Best practices may soon demand a move away from services like Google and Yahoo that scan your e-mail and other content.
Google and Yahoo and others rummage through your digital life to understand what ads they can best serve up. They also leave your information on their servers which means in theory that others can access it.
At work I often deal with blogs of legal corporations. Best practices demands that when I log in I do it manually, without letting Safari or Chrome store passwords. When logging out, I clear the cache on my browser. Some would go further and clear out the history. This may not be good enough.
Since I correspond with Gmail I may be putting confidential information at risk. No matter how remote the possibility, a company I do business with may not be happy with an outside party that trolls through their material.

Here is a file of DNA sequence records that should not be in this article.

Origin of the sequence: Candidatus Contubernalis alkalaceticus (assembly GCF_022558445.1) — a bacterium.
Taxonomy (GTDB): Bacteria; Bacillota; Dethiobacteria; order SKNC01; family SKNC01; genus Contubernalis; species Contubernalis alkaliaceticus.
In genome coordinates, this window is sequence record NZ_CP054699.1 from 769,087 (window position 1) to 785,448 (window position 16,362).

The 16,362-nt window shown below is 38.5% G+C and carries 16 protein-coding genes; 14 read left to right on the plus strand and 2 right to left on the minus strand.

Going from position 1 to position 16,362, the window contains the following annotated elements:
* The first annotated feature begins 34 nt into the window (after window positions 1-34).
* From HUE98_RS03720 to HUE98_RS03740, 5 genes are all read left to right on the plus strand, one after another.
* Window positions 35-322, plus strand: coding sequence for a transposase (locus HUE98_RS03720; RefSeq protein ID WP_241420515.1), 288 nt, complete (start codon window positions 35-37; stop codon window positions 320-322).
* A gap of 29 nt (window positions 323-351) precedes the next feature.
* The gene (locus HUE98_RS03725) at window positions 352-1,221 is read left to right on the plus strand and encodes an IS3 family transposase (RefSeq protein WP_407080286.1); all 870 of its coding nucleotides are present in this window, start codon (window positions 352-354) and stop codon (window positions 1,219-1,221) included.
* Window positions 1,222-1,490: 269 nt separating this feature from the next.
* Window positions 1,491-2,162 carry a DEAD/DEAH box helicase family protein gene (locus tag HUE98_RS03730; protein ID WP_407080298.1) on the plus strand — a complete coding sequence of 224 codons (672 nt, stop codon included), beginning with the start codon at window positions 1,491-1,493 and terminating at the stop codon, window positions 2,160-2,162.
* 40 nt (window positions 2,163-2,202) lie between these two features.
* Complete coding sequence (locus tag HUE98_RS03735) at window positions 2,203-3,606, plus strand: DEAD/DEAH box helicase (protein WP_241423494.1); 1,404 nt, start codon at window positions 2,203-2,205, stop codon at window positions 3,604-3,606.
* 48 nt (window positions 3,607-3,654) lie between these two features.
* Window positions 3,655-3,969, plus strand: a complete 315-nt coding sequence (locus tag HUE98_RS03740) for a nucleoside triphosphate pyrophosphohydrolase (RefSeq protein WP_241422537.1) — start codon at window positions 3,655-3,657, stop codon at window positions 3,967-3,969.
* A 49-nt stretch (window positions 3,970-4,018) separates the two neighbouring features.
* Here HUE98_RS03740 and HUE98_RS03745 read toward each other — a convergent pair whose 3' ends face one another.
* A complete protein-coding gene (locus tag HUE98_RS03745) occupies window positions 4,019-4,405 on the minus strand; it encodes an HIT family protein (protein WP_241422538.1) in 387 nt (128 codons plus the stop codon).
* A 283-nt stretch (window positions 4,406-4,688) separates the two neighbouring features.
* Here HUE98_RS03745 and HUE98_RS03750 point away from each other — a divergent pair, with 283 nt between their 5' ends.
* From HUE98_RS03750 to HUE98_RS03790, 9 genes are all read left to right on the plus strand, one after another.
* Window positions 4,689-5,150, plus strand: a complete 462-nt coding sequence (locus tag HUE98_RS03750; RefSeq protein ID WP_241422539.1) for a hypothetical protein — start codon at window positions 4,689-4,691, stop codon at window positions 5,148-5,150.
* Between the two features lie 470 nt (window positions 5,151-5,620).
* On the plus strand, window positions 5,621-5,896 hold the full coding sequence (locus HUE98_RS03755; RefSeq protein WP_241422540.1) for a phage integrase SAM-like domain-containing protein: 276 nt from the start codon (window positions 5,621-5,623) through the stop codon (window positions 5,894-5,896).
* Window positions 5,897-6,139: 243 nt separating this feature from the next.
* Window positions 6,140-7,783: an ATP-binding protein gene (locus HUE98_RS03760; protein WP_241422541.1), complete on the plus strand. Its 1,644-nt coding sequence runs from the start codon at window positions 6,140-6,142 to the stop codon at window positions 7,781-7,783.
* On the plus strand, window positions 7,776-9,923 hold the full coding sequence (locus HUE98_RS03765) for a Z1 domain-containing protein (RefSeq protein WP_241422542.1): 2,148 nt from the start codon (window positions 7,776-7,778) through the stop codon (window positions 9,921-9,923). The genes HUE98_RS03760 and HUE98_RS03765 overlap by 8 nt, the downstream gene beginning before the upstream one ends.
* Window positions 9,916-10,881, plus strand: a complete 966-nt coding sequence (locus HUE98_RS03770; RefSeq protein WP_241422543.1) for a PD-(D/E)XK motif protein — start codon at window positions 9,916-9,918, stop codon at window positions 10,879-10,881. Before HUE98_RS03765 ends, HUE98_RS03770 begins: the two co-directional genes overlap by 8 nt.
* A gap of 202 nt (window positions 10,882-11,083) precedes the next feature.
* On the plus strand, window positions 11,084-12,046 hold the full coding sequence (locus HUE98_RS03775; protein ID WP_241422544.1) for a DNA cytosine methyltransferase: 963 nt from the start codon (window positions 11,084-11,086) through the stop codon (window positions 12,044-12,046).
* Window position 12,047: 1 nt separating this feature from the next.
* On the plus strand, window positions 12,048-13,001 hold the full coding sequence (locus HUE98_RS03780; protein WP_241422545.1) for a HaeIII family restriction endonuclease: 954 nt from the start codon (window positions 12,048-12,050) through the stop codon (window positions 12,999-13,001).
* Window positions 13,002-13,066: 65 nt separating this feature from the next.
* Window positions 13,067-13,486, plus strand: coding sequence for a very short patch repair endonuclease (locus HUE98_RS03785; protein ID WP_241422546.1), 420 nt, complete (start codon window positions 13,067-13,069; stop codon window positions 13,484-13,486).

I have been satisfied with Zoho (external link) for some time now. They offer a suite of Google like services that are ad free. No rummaging through my e-mails or docs. But Proton Mail goes beyond Zoho, to a place of perhaps unscalable security.
ProtonMail (external link) offers end to end encryption for all e-mails passing their servers. Their basic service is good and it’s free.
You register with a username and a password like any e-mail service, but then Proton requires a third step: you add what is essentially a second password, a decrypt mailbox key that can be any combination of letters or numbers. This locks and unlocks your mail service.
This unusual step isn’t the magic with ProtonMail, it’s the encryption they enable. Even they can’t decrypt your e-mail without your passwords. And if you lose that second password? They can’t help you. Your account can’t be accessed.
Will ProtonMail become my default e-mail service? Probably not, at least for now; I am imbued with the World of Google too deeply to get out too easily. But I now have an option for my most sensitive correspondence. And using it may reassure my boss and his more conservative clients.